Most Bonkers Baseball Trades of All Time

Most Bonkers Baseball Trades of All Time - partycasino

No matter what team you support in MLB, the trades are an exciting time. Whether it’s a mouth-watering prospect or releasing a veteran, the switch-ups during MLB trades provide plenty of hot talking points. 

Every year there are some trades that are more contentious than others and some which most would never have predicted. However, looking back through baseball history, there are some trades that are, quite frankly, bonkers. 

Here’s a look at a handful of trades where the circumstances will probably never be repeated.

All in a Day’s Work

Joel Youngblood was a regular outfield player for the New York Mets, turning out in their colours from 1977 to 1982. With an All-Star appearance in 1981, he was a solid player for the team. 

On 4th August 1982, things were to take an unexpected turn. Lining up against the Cubs, he notched up a two-run RBI and was generally having a decent game. As he warmed up for the next innings, he was pulled out of the game and told that he had been traded to the Montreal Expos. 

Left with no alternative, Youngblood grabbed his things, said his goodbyes and immediately headed to his new team who were at Philadelphia, about to play the Phillies. 

The fact that Youngblood had only just arrived and knew nothing about his new team or co-players didn't stop the manager of the Expos from putting Youngblood straight in the lineup. In the 6th inning, the player stepped up to the plate and scored a single.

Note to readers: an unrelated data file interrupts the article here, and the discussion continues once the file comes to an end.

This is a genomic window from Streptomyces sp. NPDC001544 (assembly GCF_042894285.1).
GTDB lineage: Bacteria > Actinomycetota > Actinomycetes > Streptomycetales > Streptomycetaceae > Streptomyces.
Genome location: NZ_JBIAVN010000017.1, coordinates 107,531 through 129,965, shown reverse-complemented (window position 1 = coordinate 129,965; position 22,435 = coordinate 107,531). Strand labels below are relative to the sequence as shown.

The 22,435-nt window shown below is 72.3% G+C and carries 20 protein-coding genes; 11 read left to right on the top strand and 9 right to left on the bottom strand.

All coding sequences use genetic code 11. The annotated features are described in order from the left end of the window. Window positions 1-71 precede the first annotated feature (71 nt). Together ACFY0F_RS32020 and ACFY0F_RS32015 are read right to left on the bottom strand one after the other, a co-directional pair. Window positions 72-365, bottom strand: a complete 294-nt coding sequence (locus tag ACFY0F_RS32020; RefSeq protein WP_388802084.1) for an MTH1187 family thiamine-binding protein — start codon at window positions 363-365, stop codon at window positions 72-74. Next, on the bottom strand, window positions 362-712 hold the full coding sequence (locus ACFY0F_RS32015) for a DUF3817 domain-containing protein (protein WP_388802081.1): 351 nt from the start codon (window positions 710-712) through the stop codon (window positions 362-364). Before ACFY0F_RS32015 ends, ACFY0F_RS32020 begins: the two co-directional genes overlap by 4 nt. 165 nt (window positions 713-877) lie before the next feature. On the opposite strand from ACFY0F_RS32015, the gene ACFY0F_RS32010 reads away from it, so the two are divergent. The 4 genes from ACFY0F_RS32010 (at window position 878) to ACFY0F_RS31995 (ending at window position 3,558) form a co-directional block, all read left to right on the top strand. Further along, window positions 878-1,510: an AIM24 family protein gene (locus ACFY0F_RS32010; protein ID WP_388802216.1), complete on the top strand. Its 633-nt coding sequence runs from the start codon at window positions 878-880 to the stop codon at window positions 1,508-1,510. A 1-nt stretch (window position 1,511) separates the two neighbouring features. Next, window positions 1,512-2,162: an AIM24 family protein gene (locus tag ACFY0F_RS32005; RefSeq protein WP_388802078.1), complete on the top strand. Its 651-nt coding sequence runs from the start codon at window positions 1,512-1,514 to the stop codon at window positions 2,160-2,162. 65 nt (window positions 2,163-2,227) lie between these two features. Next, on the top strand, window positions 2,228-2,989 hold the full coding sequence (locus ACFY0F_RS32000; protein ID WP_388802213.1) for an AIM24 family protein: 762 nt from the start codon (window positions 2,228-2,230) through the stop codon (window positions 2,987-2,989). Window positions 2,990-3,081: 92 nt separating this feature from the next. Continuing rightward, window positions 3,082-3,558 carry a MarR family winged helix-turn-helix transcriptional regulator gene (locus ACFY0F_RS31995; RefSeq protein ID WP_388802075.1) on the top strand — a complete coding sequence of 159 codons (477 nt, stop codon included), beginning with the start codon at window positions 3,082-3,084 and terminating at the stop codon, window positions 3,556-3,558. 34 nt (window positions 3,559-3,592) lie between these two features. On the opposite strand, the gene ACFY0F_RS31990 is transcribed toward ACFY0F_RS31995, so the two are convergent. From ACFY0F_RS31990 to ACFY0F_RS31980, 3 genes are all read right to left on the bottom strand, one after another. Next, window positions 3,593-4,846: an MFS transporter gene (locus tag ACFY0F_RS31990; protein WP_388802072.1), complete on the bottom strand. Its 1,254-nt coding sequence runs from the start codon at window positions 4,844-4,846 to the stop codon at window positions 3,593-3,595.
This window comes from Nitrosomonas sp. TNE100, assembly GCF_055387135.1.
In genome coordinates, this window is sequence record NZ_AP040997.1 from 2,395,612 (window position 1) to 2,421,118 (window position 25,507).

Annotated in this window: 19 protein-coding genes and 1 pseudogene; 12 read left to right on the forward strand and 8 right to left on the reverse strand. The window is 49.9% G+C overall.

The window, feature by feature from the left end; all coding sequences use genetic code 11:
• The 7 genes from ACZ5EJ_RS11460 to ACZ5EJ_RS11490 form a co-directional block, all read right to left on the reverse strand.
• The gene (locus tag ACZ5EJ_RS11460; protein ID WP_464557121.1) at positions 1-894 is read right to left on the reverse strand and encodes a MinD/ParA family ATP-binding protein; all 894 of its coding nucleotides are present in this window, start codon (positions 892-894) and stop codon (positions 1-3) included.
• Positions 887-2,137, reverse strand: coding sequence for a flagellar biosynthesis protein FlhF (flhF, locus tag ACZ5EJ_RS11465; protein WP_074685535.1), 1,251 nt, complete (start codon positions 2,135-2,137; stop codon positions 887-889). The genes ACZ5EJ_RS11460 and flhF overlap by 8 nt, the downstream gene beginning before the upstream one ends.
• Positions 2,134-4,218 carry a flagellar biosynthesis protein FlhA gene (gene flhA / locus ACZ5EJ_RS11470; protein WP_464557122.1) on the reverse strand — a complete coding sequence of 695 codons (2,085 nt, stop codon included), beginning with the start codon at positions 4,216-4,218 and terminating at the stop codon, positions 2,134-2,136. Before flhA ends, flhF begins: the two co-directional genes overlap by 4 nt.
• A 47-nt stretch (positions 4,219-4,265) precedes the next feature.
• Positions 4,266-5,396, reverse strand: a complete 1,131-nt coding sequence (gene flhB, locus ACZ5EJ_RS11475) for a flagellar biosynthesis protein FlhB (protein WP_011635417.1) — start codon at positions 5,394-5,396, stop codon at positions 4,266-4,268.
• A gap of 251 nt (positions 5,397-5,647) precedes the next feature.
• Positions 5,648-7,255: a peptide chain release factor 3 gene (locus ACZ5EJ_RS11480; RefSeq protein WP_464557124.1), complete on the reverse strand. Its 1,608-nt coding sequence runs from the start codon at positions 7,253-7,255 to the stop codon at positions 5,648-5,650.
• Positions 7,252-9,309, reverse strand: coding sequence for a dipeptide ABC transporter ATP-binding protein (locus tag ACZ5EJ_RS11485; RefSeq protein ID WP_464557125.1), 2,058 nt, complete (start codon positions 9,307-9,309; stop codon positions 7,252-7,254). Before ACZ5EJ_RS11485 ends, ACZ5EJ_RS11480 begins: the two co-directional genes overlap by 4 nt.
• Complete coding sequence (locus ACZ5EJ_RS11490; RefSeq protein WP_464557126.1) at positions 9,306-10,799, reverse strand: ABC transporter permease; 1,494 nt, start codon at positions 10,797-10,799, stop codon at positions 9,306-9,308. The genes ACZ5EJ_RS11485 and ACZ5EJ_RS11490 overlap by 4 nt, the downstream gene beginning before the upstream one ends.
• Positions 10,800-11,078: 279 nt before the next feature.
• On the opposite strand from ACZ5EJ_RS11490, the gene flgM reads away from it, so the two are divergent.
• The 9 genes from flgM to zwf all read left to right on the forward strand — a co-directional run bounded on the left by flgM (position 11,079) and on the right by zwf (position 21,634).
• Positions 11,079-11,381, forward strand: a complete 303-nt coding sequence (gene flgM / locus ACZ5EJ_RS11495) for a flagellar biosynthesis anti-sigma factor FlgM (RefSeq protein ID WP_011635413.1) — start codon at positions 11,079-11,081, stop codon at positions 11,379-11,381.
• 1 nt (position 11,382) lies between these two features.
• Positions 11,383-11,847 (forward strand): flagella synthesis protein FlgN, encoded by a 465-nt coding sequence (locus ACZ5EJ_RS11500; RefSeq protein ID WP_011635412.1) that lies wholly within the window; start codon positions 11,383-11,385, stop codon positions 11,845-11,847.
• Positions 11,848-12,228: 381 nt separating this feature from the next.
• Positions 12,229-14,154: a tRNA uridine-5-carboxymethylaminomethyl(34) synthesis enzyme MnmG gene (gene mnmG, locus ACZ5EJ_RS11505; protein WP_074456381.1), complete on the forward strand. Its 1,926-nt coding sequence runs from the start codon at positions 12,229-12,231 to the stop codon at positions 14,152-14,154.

This remains the one and only time a player has scored for two separate teams in two different cities on the same day.

The Delicious Dozen

Len Dondero isn’t a player that made a big impact in MLB, playing just 19 games in the majors and notching up six hits out of 31. 

After a dismal year at St Louis Browns in 1929, Dondero had a batting average of .194, and it's fair to say that his trade value was low. 

He was eventually traded to Dallas for a dozen donuts. His performance at his new club continued to be very poor, and it's said that the recipient of the donuts, Homer Hammond, felt that he got the better of the deal!

A Trade Beyond

When we talk about baseball trades, we usually mean on the field, but two players decided on a different approach. 

Mike Kekich and Fritz Peterson were good friends, both lining up for the New York Yankees. Spending plenty of time together, they lived close by, and their families met up regularly. Sounds pretty ordinary so far? Hold onto your baseball caps. 

Fritz Peterson started to develop feelings for Kekich’s wife and family, and even more bizarrely, Kekich felt the same about Peterson’s loved ones. The two men decided to simply trade lives. Kekich moved in with Peterson’s wife and children, taking over his friend’s house and lifestyle. Peterson did the same in reverse, moving in with Kekich’s wife and claiming her as his own. 

Kekich's new wife seemingly wasn't too happy with the new arrangement, and the "pair" split. However, Peterson and his new wife were very happy and remained together despite the very unusual start to their relationship.